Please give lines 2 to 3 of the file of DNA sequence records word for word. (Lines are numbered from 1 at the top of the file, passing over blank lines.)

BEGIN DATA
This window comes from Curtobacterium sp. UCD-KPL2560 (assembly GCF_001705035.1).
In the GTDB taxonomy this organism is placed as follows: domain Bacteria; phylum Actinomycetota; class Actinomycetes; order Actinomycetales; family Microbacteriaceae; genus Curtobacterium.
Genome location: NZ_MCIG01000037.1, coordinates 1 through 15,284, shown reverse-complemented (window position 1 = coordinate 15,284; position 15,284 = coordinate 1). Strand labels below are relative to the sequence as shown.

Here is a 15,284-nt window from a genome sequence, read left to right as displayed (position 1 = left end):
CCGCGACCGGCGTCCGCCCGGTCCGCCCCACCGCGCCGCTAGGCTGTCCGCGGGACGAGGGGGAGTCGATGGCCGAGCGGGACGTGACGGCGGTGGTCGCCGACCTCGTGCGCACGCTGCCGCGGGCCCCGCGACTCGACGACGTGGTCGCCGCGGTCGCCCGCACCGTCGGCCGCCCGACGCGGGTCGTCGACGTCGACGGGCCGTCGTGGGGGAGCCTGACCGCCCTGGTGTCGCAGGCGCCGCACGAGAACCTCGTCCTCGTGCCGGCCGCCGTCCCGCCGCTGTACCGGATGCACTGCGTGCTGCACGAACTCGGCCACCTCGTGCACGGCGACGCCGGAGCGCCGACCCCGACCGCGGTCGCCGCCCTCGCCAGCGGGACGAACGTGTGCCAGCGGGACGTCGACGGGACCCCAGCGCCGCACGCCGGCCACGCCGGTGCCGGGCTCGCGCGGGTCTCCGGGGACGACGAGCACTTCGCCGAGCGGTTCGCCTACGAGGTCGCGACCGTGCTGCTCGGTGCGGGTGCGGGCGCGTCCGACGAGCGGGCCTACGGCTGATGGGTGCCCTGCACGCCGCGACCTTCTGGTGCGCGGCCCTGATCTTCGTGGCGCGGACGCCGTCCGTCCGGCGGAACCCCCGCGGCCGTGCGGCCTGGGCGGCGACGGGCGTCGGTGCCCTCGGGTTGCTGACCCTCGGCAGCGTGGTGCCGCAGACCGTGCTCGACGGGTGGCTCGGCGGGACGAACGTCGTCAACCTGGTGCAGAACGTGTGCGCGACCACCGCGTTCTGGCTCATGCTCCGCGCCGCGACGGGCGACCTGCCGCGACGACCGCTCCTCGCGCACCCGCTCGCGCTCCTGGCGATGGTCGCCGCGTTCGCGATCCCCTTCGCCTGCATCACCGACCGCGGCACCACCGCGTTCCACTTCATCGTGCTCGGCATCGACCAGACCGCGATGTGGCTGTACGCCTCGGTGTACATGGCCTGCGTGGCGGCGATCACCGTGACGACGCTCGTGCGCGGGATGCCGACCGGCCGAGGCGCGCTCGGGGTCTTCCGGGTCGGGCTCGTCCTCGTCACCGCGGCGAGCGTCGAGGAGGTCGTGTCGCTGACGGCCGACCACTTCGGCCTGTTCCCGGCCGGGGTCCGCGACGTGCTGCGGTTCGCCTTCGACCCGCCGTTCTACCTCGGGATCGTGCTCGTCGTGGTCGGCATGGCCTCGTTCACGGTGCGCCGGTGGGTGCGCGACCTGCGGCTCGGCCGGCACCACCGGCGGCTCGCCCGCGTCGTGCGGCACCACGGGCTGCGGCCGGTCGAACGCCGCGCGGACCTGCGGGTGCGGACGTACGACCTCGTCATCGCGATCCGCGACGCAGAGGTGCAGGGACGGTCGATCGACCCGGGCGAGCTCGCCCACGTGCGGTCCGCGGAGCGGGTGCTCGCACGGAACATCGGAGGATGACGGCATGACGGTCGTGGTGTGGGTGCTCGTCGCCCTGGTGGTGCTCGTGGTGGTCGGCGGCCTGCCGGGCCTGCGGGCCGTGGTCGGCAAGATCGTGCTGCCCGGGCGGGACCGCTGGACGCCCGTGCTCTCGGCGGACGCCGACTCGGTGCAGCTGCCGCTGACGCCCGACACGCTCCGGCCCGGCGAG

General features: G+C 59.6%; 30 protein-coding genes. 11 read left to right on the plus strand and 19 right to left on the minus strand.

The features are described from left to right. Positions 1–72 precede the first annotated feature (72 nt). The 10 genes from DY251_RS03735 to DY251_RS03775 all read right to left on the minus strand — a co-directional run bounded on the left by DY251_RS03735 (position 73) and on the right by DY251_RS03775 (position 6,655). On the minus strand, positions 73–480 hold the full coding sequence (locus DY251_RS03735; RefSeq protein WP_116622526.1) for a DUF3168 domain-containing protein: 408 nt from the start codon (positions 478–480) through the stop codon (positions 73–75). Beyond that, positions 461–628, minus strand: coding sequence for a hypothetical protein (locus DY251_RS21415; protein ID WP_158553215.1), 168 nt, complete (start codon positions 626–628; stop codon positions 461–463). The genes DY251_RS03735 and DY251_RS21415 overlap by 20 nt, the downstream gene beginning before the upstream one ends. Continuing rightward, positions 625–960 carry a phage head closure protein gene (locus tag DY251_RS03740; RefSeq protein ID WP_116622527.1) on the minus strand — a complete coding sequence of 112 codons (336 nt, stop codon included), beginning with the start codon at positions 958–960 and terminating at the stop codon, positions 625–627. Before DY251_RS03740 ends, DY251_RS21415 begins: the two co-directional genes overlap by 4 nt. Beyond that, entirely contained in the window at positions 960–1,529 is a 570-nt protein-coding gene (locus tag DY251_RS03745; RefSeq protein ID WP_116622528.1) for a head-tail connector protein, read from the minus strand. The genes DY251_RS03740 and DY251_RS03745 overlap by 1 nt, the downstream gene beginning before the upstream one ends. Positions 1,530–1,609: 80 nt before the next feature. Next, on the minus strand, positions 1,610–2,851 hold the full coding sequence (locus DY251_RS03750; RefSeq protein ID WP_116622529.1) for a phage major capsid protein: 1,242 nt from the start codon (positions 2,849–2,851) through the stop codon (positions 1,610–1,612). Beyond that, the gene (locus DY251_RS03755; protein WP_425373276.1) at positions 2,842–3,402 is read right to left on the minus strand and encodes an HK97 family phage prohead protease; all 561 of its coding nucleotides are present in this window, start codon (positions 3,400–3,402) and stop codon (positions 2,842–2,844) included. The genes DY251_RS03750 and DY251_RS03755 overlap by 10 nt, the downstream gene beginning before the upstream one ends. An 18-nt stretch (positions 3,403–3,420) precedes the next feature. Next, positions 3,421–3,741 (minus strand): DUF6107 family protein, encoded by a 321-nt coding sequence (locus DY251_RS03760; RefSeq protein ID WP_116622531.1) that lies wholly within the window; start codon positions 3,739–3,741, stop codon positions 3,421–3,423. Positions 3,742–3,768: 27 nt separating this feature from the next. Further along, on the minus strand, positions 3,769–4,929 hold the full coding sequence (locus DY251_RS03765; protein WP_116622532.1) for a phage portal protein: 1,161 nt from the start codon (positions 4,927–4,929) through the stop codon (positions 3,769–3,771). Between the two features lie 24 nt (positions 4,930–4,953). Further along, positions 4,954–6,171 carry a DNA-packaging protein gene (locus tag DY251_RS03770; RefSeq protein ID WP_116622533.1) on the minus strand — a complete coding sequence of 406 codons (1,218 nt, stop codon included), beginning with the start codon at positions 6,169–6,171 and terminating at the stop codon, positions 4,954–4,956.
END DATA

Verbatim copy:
In the GTDB taxonomy this organism is placed as follows: domain Bacteria; phylum Actinomycetota; class Actinomycetes; order Actinomycetales; family Microbacteriaceae; genus Curtobacterium.
Genome location: NZ_MCIG01000037.1, coordinates 1 through 15,284, shown reverse-complemented (window position 1 = coordinate 15,284; position 15,284 = coordinate 1). Strand labels below are relative to the sequence as shown.